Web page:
Dallas Alimony Attorney
Also known as post-divorce maintenance, spousal support or spousal maintenance — In Texas, post divorce spousal maintenance is relatively new and often difficult to obtain. The Texas Family Code generally requires that the marriage be at least 10 years in length, that the spouse seeking the alimony be unemployable due to lack of basic job skills in the marketplace, or otherwise unable to work due to disability or the need to care for a disabled child, and a finding that there are inadequate marital assets that would provide for minimum financial needs of the spouse seeking support. Spousal maintenance is limited to a maximum of three years with some limited exceptions that can extend support, and is also limited in amount.
Parties are not precluded from entering into contractual alimony agreements even if they do not qualify by statute. In some cases there may be a benefit to both the paying party and receiving party to an alimony contract due to the tax implications associated with an alimony contract and the ability to have consistent cash flow for a period of time post divorce.
For example, your estate may include stock options that have speculative value or high risk/ high reward possibilities. If you are inclined to not want to share in that risk, or if you have a need for immediate cash flow, you may negotiate an alimony contract rather than seek a portion of the stock options that may or may not pay money in the future. We will help you evaluate your needs realistically to determine if an alimony contract should be part of your divorce settlement.
Part of the evaluation process concerning alimony agreements includes evaluation of tax issues. The attorneys at Higgins Family Law Group are not tax advisors or CPAs. We encourage our clients to seek the advice of their accountant as part of our evaluation process. We can also refer clients to accountants in the area if necessary to help with tax issues related to their divorce.
At Higgins Family Law Group, we have been handling complex divorces in the North Dallas area and throughout the DFW Metroplex for more than 60 years. Since the Texas law was changed to make post divorce spousal maintenance a real consideration in divorce, our attorneys have helped many clients, on both sides of this issue, resolve it successfully.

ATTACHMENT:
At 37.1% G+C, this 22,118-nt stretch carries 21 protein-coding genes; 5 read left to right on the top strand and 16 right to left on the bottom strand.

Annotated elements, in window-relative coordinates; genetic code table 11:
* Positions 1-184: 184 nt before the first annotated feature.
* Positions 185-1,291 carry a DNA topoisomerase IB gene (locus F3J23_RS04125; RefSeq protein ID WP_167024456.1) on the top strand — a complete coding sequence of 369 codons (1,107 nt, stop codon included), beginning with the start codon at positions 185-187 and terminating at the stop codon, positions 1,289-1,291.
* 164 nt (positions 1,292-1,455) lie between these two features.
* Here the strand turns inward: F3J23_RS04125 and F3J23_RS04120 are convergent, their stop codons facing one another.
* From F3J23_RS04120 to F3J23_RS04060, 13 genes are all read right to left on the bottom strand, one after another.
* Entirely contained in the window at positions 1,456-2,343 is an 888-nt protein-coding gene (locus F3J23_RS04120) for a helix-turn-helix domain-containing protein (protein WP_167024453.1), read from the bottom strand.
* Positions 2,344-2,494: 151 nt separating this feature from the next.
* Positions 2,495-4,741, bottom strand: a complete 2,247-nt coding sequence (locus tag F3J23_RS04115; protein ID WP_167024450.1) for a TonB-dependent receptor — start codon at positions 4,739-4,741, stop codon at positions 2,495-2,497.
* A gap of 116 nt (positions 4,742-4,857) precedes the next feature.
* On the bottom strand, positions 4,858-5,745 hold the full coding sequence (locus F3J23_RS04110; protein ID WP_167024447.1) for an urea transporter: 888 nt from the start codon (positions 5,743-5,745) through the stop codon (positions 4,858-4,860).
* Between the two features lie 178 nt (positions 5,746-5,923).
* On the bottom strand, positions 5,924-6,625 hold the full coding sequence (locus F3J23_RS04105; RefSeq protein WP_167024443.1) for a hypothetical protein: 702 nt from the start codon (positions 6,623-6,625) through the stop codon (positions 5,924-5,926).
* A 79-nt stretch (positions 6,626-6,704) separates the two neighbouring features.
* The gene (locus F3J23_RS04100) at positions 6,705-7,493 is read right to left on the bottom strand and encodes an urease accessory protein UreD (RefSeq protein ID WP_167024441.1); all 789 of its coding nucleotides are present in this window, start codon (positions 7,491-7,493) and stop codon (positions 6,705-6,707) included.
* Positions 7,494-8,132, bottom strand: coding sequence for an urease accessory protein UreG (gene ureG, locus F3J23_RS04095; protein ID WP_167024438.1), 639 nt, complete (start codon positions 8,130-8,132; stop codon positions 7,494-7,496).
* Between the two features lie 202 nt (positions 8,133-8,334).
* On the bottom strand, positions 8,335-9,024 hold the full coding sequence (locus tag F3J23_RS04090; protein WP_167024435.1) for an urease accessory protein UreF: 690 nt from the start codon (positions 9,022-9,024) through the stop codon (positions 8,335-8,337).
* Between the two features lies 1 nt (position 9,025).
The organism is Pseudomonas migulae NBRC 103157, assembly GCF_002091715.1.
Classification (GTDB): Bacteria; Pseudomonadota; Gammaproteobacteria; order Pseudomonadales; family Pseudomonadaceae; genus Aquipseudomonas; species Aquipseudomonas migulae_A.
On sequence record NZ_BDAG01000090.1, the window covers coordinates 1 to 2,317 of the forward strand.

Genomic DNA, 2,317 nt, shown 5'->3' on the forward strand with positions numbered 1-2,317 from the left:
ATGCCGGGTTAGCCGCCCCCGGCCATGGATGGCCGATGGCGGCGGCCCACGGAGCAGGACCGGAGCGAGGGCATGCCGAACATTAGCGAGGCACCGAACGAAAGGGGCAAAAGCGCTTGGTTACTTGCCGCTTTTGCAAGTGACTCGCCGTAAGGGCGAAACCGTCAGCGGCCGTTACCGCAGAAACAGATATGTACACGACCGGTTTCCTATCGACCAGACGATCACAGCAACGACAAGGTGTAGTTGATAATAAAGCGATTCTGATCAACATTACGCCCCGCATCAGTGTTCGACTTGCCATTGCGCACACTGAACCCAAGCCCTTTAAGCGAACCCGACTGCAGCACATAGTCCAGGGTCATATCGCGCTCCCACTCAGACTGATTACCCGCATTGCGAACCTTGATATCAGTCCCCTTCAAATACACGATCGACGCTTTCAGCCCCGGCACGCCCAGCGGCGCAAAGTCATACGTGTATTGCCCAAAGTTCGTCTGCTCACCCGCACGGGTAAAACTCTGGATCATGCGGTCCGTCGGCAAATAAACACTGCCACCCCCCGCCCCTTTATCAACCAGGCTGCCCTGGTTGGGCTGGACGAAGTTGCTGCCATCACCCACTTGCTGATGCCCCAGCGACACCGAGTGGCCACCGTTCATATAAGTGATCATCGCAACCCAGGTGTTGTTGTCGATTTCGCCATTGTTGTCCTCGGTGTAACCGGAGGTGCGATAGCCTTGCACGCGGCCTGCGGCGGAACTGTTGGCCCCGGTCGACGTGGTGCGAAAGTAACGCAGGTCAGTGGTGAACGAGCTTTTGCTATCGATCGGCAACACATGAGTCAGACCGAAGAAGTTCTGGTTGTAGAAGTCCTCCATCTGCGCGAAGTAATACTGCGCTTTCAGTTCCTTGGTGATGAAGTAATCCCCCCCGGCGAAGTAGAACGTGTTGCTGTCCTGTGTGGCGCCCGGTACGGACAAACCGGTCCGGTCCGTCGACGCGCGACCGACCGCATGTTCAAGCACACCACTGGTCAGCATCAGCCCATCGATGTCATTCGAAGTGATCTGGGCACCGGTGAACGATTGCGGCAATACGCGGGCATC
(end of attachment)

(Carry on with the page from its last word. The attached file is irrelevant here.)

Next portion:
Contact the law offices of Eric Higgins P.C. today.
Texas Child Support Guidelines
As with most states, Texas’ child support guidelines are based on a fairly rigid formula that takes into account a number of different factors in determining the financial obligations of the non-custodial parent. These will include the number of children in the family, whether the paying party is required to support other children from a prior marriage, whether there are special needs that require financial support beyond guidelines or support beyond graduation from high school.
Generally speaking, if we are talking about a single child — the non custodial parent will be ordered to pay 20 percent of the non-custodial parent’s net income for child support plus the cost of providing health insurance for that child and 50% of uncovered medical expenses. The child support guidelines under the Texas Family Code have a maximum presumed amount of support based on a percentage of income of $8,550.00 or less. So a person with one child who makes $8,550.00 or more net income per month will generally pay $1,710.00 per month in child support unless the Court finds other factors exist that warrant ordering support above the presumed guideline maximum.
Taking a New Direction
To learn more about alimony or child support, or, to find out how we can help take some of the stress and anxiety out of divorce — call our Plano, Texas, law offices directly or e-mail us with a brief description of your situation and concerns. Our attorneys accept all major credit cards and offer flexible appointment scheduling for your convenience.